Wow, how many of you can remember being able to buy a delicious ice cream treat for a nickle? Those were indeed the good old days. Now, I know some will pipe up and say that people did not make much money back then, so things have not really changed. But I claim that they have changed. In the 1960's a man could work at a gas station, have a house, a car, and support a family of four. Now both husband and wife must work, and even then must have fairly good jobs to be able to maintain a car and a home. As prices and wages have increased, over time the workers have lost out.
Thursday, May 26, 2016
Wednesday, May 25, 2016
I wonder how many of you can remember having an ice cream float from a real soda fountain. Just like the ice cream used to be better, the sodas were created right in front of you from carbonated water and a rich syrup made from real cane sugar. No comparison to today's over-sweetened genetically modified high fructose corn syrup.
Tuesday, May 24, 2016
OK, if you do not know what this bucket with crank is, then you do not know what real ice cream tastes like! Yep, nothing better than fresh ice cream made with cream, raw eggs, real cane sugar, and real fruit picked from the back yard. I even liked the occasional piece of rock salt that ends up in the ice cream.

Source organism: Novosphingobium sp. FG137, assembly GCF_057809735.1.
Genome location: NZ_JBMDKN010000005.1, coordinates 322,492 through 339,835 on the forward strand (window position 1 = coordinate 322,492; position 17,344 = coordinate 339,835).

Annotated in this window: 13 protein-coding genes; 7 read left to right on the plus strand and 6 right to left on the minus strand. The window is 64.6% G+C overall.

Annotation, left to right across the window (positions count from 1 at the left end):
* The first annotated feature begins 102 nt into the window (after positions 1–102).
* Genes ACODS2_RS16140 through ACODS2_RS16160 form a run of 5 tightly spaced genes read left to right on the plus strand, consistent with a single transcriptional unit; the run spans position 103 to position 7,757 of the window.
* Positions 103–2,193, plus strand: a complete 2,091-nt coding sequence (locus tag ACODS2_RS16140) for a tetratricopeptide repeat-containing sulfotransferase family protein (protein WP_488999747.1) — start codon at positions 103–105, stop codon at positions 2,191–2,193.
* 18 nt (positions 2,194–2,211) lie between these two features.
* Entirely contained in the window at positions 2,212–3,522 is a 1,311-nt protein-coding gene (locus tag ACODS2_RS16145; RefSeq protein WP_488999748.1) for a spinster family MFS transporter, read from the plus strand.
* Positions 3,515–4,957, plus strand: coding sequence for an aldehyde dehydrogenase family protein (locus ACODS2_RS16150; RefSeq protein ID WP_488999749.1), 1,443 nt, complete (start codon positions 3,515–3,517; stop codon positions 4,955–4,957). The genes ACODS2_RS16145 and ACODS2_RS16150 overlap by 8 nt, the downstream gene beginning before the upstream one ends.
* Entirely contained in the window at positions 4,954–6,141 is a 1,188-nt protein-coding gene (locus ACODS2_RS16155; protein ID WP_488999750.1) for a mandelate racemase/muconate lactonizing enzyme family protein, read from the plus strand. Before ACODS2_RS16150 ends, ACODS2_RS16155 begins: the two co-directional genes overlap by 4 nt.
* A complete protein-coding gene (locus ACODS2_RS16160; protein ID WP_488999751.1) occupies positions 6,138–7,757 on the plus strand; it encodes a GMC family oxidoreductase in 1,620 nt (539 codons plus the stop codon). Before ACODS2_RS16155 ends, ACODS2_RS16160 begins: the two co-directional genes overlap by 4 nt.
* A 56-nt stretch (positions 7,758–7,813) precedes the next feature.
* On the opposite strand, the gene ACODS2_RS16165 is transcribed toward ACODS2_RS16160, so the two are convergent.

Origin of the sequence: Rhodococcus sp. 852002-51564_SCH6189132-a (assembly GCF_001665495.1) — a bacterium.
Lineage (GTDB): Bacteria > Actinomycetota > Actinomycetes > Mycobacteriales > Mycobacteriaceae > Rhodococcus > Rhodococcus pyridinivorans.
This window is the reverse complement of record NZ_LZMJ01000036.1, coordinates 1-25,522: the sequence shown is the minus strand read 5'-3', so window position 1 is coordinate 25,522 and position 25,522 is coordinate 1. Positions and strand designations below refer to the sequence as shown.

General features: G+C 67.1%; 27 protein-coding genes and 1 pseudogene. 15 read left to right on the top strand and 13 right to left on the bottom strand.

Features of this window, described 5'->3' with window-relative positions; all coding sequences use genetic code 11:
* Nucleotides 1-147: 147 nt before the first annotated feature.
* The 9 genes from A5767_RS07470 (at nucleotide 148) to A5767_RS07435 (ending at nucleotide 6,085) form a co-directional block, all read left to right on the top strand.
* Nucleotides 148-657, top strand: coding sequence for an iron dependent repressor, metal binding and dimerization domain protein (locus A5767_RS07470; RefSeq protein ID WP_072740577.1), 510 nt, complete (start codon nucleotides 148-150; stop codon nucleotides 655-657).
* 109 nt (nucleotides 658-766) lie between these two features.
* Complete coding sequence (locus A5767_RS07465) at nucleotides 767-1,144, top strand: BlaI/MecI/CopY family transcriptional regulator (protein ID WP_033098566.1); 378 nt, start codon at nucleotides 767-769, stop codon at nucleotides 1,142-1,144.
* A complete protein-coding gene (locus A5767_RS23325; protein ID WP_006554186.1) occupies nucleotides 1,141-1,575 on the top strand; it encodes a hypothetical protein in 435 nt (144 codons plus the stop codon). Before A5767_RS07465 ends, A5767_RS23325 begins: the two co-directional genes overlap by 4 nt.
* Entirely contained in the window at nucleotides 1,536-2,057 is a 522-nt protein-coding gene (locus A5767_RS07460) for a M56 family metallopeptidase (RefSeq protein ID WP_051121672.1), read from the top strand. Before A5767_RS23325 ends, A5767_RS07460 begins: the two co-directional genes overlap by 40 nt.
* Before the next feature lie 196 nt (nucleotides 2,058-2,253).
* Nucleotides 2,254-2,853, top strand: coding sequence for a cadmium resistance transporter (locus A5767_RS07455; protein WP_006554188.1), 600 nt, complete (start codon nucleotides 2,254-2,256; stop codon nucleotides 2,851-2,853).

I found it interesting reading the comments and seeing that others remember how good the old school ice cream was when we were kids.
Monday, May 23, 2016
With warmer weather arriving, I figure it is time for us to look at our favorite summertime treat . . . ice cream. So, we start with this picture from 1942 of the Good Humor Ice Cream Man. Is it just me, or did ice cream treats taste better back in the day? It is like they really used to be just that . . . iced cream. Now they are made of some sort of milk derived substitute. Back in the day, eskimo pies were made with real cream, and then covered in real chocolate. The ones now just can not compare to the ones I grew up with.
Friday, May 20, 2016
Thursday, May 19, 2016
This is a picture from around 1900 of a horse getting shoed in a blacksmith shop. I suspect that probably the horse would be shoed outside, and maybe he was moved in just for the picture. Horses are pretty skittish as it is, and I would not think you would want to be hammering near them as you mess with their feet. Also, the tail appears to be very close to the forge. In any event, it is an interesting image from the past.